The formation of stars in the early Universe
Today’s Video of the Day from NASA Goddard describes how sound waves called baryon acoustic oscillations (BAOs) influenced the creation of stars and the distribution of the galaxies more than 10 billion years ago.
In the first 500,000 years of its existence, the Universe was not filled with stars and galaxies, but with a sea of charged particles that formed a dense fluid that behaved in a nearly uniform manner. As the particles repelled each other, they created waves of sound that moved through the plasma.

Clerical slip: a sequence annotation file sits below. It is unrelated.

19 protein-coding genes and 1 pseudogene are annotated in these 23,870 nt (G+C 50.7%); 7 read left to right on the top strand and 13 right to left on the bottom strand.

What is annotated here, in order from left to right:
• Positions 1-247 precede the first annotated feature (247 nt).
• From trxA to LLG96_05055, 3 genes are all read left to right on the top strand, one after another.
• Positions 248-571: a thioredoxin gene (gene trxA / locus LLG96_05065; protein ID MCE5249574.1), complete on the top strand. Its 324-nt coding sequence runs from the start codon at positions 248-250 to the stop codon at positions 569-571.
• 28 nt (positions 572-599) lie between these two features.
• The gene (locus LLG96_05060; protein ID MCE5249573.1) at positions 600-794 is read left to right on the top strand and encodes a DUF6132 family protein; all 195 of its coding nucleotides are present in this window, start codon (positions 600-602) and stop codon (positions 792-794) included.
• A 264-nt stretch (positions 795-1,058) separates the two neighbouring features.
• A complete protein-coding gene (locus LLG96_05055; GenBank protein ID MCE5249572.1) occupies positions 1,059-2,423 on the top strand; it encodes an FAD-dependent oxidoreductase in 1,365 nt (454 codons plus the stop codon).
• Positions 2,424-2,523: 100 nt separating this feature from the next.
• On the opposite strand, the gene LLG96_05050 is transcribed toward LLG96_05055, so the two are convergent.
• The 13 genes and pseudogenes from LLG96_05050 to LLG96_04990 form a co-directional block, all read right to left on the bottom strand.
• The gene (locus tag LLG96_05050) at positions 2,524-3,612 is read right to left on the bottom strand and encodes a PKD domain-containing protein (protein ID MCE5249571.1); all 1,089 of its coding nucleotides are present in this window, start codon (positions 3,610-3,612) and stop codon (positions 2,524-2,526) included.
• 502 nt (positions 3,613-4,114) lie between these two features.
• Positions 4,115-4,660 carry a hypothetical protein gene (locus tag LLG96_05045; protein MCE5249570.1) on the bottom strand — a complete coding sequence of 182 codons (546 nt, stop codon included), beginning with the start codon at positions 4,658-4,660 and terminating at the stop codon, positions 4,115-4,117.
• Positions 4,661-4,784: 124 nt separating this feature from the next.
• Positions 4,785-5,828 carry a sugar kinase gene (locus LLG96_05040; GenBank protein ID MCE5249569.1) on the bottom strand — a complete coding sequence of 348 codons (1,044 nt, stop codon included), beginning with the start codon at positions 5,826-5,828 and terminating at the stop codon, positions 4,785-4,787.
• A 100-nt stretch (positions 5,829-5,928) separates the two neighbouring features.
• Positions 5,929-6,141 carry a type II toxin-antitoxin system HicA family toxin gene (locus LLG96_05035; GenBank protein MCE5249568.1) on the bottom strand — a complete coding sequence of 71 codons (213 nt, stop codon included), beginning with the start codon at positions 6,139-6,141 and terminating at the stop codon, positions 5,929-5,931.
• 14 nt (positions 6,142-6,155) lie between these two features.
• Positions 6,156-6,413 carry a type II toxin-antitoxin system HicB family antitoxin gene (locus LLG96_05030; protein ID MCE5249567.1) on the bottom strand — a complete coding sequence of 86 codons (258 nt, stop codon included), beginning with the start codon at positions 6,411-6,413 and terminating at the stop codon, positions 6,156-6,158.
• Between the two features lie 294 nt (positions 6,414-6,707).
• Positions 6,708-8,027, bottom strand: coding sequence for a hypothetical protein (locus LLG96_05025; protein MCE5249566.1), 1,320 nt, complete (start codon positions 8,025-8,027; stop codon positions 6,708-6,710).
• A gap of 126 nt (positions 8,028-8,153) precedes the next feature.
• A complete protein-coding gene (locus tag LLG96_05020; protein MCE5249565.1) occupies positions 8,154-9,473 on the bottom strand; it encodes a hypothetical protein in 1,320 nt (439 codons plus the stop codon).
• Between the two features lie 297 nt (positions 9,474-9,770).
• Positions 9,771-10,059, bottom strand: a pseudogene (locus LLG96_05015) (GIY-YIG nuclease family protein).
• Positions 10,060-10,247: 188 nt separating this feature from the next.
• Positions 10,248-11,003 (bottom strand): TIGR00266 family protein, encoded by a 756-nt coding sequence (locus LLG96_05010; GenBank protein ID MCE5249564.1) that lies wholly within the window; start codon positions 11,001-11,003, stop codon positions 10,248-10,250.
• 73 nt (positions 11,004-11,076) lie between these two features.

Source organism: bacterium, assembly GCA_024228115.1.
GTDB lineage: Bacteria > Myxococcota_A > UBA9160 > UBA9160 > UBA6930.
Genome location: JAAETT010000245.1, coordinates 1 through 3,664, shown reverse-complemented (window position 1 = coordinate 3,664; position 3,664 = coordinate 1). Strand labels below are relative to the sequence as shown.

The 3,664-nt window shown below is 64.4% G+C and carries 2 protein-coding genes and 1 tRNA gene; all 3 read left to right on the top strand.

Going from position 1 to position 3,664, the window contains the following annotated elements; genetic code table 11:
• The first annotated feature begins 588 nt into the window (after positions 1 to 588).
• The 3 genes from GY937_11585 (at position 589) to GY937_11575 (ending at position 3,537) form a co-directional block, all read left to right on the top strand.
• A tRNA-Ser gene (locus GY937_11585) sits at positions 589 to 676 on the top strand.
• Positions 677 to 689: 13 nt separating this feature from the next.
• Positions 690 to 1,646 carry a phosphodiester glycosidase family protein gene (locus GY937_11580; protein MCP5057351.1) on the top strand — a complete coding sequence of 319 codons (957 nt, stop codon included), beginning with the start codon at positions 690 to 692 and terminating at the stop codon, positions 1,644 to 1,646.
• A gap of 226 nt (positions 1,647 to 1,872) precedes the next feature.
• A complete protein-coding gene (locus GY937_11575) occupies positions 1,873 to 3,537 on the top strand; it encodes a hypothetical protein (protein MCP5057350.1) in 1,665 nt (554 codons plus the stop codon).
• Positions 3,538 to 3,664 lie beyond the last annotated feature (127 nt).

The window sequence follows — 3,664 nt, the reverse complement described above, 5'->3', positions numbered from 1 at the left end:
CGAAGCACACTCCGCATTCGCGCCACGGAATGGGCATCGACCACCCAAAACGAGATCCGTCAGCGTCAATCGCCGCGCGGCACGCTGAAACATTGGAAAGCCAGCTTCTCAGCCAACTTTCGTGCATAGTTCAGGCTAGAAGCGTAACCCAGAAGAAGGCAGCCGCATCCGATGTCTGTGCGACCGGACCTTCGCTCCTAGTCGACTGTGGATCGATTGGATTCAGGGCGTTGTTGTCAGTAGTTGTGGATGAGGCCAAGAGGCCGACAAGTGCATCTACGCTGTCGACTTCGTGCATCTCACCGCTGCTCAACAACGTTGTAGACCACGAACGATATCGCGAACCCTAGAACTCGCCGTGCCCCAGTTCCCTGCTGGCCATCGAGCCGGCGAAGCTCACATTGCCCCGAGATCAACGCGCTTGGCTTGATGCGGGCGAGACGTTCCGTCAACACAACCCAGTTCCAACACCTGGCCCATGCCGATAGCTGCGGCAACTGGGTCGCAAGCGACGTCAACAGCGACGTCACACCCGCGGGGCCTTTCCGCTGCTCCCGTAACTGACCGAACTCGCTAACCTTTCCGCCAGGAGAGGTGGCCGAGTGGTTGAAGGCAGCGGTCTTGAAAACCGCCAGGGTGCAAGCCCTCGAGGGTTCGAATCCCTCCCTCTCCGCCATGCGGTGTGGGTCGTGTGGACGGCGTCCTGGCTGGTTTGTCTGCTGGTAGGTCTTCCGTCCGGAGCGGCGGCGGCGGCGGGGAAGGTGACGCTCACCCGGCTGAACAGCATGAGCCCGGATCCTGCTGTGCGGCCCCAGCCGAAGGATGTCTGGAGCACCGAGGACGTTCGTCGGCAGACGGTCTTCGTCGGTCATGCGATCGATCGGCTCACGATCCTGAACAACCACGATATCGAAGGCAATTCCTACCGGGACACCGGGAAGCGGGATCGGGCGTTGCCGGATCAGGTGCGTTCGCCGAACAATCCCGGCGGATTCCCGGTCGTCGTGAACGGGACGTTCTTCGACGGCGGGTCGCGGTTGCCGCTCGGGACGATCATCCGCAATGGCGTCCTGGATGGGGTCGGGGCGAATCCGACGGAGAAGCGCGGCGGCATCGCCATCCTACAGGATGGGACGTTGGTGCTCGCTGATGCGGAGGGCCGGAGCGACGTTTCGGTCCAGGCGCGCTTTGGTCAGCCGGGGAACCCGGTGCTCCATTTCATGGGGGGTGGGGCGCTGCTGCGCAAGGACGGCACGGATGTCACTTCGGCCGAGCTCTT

Later, when atoms formed, the ripples basically froze in place. Without the repulsive pressure of the plasma, gravity became the dominant force, explains NASA.
Leftover clumps from the plasma contained more mass, which allowed them to collect additional material with their gravity. Over the course of hundreds of millions of years, the clumps eventually became stars.
Video Credit: NASA Goddard